Understanding non-Hodgkin lymphoma

Non-Hodgkin lymphoma is the name for many cancers that affect your lymphocytes (white blood cells). As part of your immune system, these cells play an important role in fighting infections. However, when they grow abnormally, lymphocytes can become cancerous.

Non-Hodgkin lymphoma starts in either B-cells (which create antibodies that fight infection) or T-cells (which help B-cells make antibodies and might kill cancer cells). Some non-Hodgkin lymphomas are aggressive and grow quickly. Others grow and spread slowly (indolent).

At the UW Health | Carbone Cancer Center, hematologic or blood-related cancer specialists care for people with all types of non-Hodgkin lymphoma. We are Wisconsin’s only Comprehensive Cancer Center, as designated by the National Cancer Institute. Our expert care begins with a careful diagnosis so you can get the best possible treatment.

Symptoms and diagnosis

Detecting non-Hodgkin lymphoma

There are several possible signs and symptoms of non-Hodgkin lymphoma:

  • Itchy skin or skin rash

  • Night sweats

  • Swollen lymph nodes in the groin, neck, stomach or underarm

  • Unexplained fever

  • Unexplained pain in your abdomen, bones or chest

  • Unexplained weight loss

Making a diagnosis

Non-Hodgkin lymphoma symptoms are also common with other health conditions. But if you have symptoms, you should tell your doctor. Your doctor might do an exam and run tests to determine the cause of your symptoms. One test, a biopsy, involves sampling all or part of a lymph node and examining it under the microscope for signs of cancer. It is one of many possible ways to diagnose lymphoma.

Getting a clear diagnosis is key, as it will guide decisions about your treatment. But lymphomas are among the most misdiagnosed cancers.

At the UW Health | Carbone Cancer Center, we have a team of highly experienced blood pathologists. They’re up to date on the latest ways to diagnose lymphoma. They review all biopsies performed at the Carbone Cancer Center and even serve other facilities. In about one in five cases, our experts change or clarify the results from other labs. An accurate diagnosis can have important implications for your treatment and prognosis.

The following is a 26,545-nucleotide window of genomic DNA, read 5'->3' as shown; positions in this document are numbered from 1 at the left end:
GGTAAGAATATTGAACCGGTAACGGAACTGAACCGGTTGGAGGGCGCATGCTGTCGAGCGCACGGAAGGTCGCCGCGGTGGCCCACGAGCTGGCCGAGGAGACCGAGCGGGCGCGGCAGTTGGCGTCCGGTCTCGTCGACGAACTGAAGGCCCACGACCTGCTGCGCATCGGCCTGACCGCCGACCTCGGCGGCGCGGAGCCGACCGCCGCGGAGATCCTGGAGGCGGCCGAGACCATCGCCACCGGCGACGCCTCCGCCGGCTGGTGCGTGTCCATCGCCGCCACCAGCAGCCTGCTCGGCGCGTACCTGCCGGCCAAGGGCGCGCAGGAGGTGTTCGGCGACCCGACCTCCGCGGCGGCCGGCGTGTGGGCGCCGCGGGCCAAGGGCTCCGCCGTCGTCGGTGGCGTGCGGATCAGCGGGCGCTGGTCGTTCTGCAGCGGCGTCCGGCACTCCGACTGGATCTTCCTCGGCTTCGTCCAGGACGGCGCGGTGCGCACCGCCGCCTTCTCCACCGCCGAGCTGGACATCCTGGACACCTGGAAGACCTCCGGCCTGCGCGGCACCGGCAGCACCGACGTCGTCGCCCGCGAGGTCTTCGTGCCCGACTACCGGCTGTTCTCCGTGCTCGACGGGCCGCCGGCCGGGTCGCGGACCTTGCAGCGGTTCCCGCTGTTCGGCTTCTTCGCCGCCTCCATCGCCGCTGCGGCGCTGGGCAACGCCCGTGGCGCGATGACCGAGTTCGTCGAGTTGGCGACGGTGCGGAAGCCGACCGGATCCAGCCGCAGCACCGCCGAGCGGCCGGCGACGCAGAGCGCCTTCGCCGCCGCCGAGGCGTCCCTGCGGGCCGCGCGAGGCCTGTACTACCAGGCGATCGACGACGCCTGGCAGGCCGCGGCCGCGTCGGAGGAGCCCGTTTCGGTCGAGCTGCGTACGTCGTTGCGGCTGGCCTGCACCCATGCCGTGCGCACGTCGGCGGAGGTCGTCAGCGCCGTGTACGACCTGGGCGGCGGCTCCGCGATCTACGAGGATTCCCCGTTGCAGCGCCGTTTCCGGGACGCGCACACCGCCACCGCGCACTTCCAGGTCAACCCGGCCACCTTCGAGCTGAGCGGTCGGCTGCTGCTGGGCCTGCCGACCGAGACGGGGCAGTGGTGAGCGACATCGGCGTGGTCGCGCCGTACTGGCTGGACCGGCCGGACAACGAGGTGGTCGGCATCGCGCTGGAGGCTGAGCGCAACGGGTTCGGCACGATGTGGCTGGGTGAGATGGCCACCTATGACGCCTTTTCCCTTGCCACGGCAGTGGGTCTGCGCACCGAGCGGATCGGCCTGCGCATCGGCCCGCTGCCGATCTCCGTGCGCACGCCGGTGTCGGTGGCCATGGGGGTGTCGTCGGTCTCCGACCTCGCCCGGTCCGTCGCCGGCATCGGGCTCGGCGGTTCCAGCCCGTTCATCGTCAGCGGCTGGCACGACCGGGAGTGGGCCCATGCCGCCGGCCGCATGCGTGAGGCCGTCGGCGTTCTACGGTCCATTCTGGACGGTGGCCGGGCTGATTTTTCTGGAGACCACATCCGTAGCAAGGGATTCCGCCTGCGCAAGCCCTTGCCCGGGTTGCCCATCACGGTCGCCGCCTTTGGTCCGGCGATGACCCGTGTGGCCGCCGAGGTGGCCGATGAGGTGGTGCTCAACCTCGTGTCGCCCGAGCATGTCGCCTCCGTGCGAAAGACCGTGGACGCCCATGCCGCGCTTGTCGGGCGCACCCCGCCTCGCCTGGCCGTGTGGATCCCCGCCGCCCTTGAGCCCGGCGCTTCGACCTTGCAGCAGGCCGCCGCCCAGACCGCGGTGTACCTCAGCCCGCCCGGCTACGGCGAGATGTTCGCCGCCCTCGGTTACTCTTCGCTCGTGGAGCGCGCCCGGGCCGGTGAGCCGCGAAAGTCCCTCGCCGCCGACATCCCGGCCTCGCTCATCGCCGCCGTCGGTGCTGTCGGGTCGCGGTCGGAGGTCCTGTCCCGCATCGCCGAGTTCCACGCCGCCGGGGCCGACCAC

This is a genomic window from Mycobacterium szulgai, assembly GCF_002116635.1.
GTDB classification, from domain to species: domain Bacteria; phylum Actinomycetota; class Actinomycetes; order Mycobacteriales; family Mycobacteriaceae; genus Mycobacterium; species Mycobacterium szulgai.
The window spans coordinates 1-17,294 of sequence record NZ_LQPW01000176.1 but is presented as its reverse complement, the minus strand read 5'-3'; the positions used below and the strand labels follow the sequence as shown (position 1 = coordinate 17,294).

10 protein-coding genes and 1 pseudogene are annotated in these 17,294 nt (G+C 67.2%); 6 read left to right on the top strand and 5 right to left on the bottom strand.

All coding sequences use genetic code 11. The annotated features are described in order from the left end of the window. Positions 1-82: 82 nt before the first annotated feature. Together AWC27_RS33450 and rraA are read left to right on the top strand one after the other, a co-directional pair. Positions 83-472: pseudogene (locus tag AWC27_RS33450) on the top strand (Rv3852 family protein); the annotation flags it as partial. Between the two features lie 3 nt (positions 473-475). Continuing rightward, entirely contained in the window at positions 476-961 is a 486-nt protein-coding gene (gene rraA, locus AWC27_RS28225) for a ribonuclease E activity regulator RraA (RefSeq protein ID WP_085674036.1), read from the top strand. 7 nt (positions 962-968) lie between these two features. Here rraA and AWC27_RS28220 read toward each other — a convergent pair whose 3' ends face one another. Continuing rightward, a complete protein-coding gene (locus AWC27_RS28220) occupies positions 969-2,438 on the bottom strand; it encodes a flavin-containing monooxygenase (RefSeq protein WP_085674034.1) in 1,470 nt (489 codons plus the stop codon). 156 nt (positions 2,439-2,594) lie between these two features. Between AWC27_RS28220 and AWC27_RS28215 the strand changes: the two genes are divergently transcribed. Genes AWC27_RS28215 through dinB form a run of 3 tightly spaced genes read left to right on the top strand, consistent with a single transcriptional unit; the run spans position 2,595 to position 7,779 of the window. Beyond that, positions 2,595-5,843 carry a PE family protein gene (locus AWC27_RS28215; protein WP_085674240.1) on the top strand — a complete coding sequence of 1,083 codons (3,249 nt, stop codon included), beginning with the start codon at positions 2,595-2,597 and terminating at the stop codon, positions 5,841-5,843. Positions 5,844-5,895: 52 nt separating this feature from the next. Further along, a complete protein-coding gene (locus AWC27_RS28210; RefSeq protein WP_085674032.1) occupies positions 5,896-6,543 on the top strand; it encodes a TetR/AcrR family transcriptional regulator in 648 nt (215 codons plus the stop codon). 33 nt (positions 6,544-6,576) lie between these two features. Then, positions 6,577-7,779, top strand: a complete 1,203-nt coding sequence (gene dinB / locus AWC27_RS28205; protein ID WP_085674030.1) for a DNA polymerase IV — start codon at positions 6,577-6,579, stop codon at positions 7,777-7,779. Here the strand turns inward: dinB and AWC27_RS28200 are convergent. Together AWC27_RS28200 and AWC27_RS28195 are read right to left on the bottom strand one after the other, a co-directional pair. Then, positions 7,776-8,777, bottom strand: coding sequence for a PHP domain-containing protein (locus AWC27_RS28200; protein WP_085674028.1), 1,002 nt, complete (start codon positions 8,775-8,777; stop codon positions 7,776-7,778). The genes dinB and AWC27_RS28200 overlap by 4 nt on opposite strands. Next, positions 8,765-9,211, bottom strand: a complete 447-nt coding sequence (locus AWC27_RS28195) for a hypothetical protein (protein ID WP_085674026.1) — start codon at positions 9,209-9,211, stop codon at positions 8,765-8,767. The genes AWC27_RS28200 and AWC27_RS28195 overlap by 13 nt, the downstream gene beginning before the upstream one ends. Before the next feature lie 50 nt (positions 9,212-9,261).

Meet our team

Experts working together to help you heal

At the UW Health | Carbone Cancer Center, we use a team approach to care. It helps us meet all your needs: physical, emotional and practical.

Your team includes specialized doctors who focus on your physical well-being. But we also have experts who focus on other areas, such as your mental health, family concerns and financial needs. They make sure the care you receive will be just right for you and your disease.

Your team might also include:

  • Health psychologists

  • Hematologic nurses

  • Hematologic oncologists

  • Hematopathologists

  • Nutritionists

  • Radiation oncologists

  • Social workers

Treatments and research

Your cancer care

Our team uses what they learn about your cancer to guide decisions about your treatment. They also consider your needs and preferences, so you get the treatment that will work best for you.

Non-Hodgkin lymphoma treatments

In some cases, doctors recommend watchful waiting for non-Hodgkin lymphoma. During this time, your doctor monitors you closely and provides treatment only if symptoms appear or change. In other cases, your doctor may recommend one or more therapies. We might also offer treatment to help manage tumor-related side effects and preserve fertility.

This treatment uses the body’s own immune system to fight cancerous cells. For non-Hodgkin lymphoma, biological therapies include introducing lab-made proteins (monoclonal antibodies). These antibodies bind to cancerous cells or other cells that have a role in cancer growth. They help the immune system slow or stop cancer growth.

This procedure addresses hard-to-treat cases of non-Hodgkin lymphoma. It involves replacing unhealthy lymphocytes (white blood cells) with healthy stem cells. You first receive high doses of chemotherapy or radiation to kill cancerous cells. Then doctors introduce healthy stem cells into your body. The stem cells can come from you, someone else or umbilical cord blood. These new cells will allow your body to make healthy white blood cells.

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This treatment involves removing immune system cells (T-cells) from your body and, in a lab, changing them so they can better attack specific cancerous cells. Doctors then return the cells to your body to help fight your cancer more effectively.

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This treatment uses powerful drugs to attack cancerous cells. The drugs travel throughout the body with the goal of killing any diseased cells.

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Our specialists use the most advanced high-energy rays and other forms of precise radiation to kill cancer cells.

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Non-Hodgkin lymphoma clinical trials

The UW Carbone Cancer Center is a national research center for improving cancer care. Our experts might recommend you take part in a clinical trial to access the most advanced and innovative treatments. These treatments might not be available at other cancer centers.

Find a clinical trial


Care close to home

The UW Health | Carbone Cancer Center provides care throughout Wisconsin and northern Illinois. Not all cancers are treated at every location; however, we will make every effort to connect you with care at a location convenient to you.

Patient and support services

Online informational resources

For more information about non-Hodgkin lymphoma, visit: